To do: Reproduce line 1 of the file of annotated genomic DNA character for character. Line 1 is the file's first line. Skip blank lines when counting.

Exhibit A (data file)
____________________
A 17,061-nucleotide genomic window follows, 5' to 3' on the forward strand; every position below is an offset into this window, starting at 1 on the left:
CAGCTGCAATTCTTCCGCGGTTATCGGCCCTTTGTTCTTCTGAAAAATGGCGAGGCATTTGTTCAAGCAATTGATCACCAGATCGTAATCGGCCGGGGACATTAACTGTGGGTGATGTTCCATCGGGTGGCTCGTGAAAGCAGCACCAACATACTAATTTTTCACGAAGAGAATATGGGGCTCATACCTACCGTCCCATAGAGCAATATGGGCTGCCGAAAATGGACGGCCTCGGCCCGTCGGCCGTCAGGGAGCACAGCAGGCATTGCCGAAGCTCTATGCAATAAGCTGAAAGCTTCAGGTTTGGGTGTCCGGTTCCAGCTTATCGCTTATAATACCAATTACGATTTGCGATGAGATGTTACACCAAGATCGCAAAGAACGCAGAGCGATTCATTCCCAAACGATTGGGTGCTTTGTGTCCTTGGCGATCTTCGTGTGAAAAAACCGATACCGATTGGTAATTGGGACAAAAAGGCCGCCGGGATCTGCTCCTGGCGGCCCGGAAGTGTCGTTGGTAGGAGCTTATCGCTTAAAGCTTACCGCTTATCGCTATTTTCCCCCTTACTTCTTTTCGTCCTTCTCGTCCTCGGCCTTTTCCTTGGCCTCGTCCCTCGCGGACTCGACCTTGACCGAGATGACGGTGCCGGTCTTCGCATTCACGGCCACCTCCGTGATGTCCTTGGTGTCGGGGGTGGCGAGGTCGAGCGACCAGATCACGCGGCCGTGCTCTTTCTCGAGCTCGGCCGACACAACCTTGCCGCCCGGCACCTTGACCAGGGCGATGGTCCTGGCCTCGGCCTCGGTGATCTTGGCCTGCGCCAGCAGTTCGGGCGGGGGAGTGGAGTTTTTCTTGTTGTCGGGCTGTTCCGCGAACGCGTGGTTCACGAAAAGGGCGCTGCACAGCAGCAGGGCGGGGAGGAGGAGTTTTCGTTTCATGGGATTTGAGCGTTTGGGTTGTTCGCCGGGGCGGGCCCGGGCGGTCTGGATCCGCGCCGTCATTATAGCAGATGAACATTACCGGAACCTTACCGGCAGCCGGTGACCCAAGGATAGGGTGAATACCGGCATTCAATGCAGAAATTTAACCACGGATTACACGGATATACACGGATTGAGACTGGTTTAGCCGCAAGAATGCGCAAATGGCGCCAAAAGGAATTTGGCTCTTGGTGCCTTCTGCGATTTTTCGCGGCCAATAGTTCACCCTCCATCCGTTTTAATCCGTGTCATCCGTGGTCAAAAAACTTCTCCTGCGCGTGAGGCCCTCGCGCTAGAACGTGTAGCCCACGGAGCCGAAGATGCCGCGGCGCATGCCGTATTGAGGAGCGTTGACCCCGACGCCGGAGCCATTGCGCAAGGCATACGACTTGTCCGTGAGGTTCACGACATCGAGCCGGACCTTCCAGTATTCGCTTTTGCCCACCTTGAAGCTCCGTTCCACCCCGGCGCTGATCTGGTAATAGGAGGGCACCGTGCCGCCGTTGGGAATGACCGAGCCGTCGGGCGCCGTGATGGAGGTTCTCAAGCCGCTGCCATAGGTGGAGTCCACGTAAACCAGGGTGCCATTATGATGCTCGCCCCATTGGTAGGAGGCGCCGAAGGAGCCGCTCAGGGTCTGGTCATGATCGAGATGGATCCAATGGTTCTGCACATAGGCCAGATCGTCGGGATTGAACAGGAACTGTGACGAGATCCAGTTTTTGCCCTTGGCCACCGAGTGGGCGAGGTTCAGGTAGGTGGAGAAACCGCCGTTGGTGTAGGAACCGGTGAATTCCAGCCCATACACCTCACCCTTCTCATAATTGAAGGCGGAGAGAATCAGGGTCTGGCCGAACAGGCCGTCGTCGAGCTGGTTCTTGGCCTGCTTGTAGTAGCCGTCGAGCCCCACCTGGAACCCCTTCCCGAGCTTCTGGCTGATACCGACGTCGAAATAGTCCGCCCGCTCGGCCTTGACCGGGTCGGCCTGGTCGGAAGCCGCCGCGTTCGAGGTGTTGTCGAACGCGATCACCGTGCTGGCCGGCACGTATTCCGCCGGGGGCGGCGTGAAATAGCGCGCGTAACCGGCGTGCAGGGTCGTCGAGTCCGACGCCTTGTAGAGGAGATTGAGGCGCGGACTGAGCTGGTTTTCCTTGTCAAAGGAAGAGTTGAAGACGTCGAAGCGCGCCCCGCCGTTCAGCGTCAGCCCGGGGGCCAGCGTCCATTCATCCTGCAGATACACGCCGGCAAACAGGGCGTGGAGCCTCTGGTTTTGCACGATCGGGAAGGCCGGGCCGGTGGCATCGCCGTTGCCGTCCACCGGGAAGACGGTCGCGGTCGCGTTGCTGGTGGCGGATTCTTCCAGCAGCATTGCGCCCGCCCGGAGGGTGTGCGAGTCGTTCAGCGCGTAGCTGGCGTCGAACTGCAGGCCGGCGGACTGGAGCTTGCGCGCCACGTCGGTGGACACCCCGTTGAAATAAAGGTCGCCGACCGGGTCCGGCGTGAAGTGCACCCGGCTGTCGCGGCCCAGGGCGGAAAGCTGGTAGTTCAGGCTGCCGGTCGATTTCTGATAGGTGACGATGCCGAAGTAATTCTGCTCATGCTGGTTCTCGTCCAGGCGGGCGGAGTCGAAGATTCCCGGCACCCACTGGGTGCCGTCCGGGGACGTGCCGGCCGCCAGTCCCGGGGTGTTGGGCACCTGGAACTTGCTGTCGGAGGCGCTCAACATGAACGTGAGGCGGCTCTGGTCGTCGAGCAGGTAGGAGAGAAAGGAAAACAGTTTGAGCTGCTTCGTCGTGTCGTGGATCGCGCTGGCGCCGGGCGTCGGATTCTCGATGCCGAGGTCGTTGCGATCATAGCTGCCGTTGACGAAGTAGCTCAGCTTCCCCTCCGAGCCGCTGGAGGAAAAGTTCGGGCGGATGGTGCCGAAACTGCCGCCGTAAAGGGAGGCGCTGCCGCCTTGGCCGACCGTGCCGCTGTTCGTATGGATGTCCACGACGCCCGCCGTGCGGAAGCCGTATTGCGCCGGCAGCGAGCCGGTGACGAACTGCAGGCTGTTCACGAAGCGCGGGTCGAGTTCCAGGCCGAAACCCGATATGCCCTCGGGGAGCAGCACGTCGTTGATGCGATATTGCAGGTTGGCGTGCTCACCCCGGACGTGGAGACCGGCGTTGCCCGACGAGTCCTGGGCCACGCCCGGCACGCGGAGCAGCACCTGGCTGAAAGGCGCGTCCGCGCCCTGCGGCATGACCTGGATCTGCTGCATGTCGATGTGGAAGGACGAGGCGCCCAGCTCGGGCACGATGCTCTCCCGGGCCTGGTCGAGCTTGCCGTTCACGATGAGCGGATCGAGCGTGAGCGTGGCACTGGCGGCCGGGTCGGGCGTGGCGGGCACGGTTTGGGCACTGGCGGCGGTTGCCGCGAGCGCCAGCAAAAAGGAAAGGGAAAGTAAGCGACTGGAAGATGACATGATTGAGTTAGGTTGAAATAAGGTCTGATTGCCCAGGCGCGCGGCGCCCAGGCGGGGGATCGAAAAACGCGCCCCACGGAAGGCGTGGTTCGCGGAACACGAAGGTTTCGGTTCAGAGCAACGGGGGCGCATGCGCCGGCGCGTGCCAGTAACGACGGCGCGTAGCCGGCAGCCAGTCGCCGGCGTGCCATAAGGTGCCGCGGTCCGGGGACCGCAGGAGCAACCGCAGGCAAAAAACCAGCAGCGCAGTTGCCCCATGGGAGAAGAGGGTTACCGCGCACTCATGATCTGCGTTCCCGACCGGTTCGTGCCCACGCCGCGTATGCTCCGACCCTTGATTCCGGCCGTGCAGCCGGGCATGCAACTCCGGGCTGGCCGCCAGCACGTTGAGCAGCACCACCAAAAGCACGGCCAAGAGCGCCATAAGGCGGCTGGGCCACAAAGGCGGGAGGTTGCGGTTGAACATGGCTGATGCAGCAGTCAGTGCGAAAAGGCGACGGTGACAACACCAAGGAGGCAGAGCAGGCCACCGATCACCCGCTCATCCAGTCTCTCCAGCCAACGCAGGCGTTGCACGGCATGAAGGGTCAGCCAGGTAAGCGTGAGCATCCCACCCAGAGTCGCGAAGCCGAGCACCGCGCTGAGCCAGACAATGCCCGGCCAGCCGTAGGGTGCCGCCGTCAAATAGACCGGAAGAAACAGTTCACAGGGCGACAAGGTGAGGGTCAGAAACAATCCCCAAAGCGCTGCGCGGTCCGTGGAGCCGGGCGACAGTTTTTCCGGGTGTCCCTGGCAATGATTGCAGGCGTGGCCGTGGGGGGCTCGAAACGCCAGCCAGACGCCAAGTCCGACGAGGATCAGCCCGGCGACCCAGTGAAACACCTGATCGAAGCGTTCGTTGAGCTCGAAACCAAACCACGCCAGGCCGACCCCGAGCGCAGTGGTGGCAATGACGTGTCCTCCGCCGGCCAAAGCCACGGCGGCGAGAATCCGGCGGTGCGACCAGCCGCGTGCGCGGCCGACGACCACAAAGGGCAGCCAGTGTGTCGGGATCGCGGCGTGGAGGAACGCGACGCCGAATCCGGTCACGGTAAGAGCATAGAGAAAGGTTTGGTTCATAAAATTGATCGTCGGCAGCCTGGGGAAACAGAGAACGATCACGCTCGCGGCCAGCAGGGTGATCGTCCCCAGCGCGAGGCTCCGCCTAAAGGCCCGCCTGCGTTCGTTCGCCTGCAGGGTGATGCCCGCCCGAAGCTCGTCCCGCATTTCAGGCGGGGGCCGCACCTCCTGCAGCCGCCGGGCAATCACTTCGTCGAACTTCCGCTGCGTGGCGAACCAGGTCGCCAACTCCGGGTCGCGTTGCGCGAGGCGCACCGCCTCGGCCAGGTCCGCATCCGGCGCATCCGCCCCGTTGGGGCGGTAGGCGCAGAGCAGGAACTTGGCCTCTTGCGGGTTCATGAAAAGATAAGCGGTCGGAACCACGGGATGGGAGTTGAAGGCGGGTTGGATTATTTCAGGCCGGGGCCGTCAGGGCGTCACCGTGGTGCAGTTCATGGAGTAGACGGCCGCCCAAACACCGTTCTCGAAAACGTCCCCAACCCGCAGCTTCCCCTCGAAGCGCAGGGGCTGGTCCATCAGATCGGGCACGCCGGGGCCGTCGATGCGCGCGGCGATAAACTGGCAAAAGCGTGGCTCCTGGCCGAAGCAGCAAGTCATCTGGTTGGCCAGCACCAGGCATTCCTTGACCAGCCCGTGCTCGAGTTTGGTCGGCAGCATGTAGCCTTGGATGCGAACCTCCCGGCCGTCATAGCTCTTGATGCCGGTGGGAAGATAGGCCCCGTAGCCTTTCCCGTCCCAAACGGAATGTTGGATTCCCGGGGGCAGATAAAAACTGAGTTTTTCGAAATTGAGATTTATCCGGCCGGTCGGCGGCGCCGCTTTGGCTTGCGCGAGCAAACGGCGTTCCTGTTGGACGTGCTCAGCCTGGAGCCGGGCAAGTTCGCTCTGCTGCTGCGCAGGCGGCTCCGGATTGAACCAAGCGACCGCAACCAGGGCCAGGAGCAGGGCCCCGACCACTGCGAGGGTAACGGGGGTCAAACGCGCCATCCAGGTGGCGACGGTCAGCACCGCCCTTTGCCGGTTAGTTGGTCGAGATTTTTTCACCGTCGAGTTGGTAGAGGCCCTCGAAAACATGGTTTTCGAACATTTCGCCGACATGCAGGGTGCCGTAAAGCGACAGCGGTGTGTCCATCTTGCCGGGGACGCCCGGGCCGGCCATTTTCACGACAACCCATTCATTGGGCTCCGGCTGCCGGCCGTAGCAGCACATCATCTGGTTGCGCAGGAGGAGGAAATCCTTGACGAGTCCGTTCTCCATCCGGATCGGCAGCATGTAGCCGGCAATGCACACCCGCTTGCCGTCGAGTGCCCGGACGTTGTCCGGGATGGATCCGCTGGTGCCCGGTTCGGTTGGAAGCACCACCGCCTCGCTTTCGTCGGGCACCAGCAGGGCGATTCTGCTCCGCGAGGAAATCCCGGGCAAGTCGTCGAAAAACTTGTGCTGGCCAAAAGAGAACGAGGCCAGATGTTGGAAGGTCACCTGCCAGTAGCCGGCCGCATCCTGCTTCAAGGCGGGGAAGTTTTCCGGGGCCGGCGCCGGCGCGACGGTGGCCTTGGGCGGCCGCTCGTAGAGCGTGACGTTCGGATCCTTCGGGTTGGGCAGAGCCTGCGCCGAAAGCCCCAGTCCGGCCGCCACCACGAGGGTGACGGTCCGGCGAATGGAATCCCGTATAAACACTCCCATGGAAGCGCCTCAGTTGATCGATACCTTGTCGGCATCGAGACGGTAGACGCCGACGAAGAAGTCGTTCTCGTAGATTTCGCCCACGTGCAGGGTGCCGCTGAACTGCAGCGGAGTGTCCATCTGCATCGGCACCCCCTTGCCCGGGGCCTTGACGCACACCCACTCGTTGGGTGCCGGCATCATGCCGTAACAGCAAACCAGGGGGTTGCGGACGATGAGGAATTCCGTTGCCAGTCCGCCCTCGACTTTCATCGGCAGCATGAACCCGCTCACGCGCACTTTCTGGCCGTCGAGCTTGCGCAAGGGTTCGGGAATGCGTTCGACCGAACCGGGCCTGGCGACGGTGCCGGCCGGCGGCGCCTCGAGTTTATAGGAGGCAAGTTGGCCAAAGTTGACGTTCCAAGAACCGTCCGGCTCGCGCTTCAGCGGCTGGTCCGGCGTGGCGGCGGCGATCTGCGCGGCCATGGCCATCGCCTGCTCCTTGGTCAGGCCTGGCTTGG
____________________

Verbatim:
A 17,061-nucleotide genomic window follows, 5' to 3' on the forward strand; every position below is an offset into this window, starting at 1 on the left: